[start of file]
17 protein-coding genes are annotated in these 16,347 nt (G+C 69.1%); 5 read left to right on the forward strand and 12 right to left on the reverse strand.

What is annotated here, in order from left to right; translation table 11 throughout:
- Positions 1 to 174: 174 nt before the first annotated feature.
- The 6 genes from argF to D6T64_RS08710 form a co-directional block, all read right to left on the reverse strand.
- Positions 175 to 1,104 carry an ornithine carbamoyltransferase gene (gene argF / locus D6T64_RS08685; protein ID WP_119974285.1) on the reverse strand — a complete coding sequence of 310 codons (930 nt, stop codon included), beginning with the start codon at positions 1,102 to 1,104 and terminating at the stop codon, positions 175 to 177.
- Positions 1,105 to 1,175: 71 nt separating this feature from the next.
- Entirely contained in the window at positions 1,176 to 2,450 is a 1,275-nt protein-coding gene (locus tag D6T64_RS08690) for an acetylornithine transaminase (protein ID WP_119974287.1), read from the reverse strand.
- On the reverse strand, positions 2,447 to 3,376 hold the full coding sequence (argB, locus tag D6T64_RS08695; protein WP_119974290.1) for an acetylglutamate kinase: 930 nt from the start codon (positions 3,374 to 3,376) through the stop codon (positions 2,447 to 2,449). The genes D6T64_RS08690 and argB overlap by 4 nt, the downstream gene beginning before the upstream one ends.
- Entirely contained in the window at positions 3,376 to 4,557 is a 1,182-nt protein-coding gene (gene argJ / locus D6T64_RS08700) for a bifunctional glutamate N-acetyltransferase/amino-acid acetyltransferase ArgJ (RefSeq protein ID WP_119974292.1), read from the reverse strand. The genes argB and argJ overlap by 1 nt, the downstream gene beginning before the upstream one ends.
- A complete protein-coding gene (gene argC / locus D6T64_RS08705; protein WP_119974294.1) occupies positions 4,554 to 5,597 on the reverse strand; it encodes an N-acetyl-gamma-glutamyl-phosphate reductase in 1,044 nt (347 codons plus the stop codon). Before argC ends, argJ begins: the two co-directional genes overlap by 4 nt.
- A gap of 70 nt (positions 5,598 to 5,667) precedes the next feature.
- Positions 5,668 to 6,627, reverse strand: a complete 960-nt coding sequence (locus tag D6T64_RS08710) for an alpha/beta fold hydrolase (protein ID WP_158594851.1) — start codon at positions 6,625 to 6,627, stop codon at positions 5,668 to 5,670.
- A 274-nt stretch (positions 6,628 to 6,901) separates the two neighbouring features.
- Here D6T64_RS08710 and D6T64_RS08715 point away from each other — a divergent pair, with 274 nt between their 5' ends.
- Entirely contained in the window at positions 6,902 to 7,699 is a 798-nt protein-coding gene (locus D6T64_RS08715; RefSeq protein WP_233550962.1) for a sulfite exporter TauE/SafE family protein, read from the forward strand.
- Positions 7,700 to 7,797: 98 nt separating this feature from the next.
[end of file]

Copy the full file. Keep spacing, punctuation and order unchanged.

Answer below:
17 protein-coding genes are annotated in these 16,347 nt (G+C 69.1%); 5 read left to right on the forward strand and 12 right to left on the reverse strand.

What is annotated here, in order from left to right; translation table 11 throughout:
- Positions 1 to 174: 174 nt before the first annotated feature.
- The 6 genes from argF to D6T64_RS08710 form a co-directional block, all read right to left on the reverse strand.
- Positions 175 to 1,104 carry an ornithine carbamoyltransferase gene (gene argF / locus D6T64_RS08685; protein ID WP_119974285.1) on the reverse strand — a complete coding sequence of 310 codons (930 nt, stop codon included), beginning with the start codon at positions 1,102 to 1,104 and terminating at the stop codon, positions 175 to 177.
- Positions 1,105 to 1,175: 71 nt separating this feature from the next.
- Entirely contained in the window at positions 1,176 to 2,450 is a 1,275-nt protein-coding gene (locus tag D6T64_RS08690) for an acetylornithine transaminase (protein ID WP_119974287.1), read from the reverse strand.
- On the reverse strand, positions 2,447 to 3,376 hold the full coding sequence (argB, locus tag D6T64_RS08695; protein WP_119974290.1) for an acetylglutamate kinase: 930 nt from the start codon (positions 3,374 to 3,376) through the stop codon (positions 2,447 to 2,449). The genes D6T64_RS08690 and argB overlap by 4 nt, the downstream gene beginning before the upstream one ends.
- Entirely contained in the window at positions 3,376 to 4,557 is a 1,182-nt protein-coding gene (gene argJ / locus D6T64_RS08700) for a bifunctional glutamate N-acetyltransferase/amino-acid acetyltransferase ArgJ (RefSeq protein ID WP_119974292.1), read from the reverse strand. The genes argB and argJ overlap by 1 nt, the downstream gene beginning before the upstream one ends.
- A complete protein-coding gene (gene argC / locus D6T64_RS08705; protein WP_119974294.1) occupies positions 4,554 to 5,597 on the reverse strand; it encodes an N-acetyl-gamma-glutamyl-phosphate reductase in 1,044 nt (347 codons plus the stop codon). Before argC ends, argJ begins: the two co-directional genes overlap by 4 nt.
- A gap of 70 nt (positions 5,598 to 5,667) precedes the next feature.
- Positions 5,668 to 6,627, reverse strand: a complete 960-nt coding sequence (locus tag D6T64_RS08710) for an alpha/beta fold hydrolase (protein ID WP_158594851.1) — start codon at positions 6,625 to 6,627, stop codon at positions 5,668 to 5,670.
- A 274-nt stretch (positions 6,628 to 6,901) separates the two neighbouring features.
- Here D6T64_RS08710 and D6T64_RS08715 point away from each other — a divergent pair, with 274 nt between their 5' ends.
- Entirely contained in the window at positions 6,902 to 7,699 is a 798-nt protein-coding gene (locus D6T64_RS08715; RefSeq protein WP_233550962.1) for a sulfite exporter TauE/SafE family protein, read from the forward strand.
- Positions 7,700 to 7,797: 98 nt separating this feature from the next.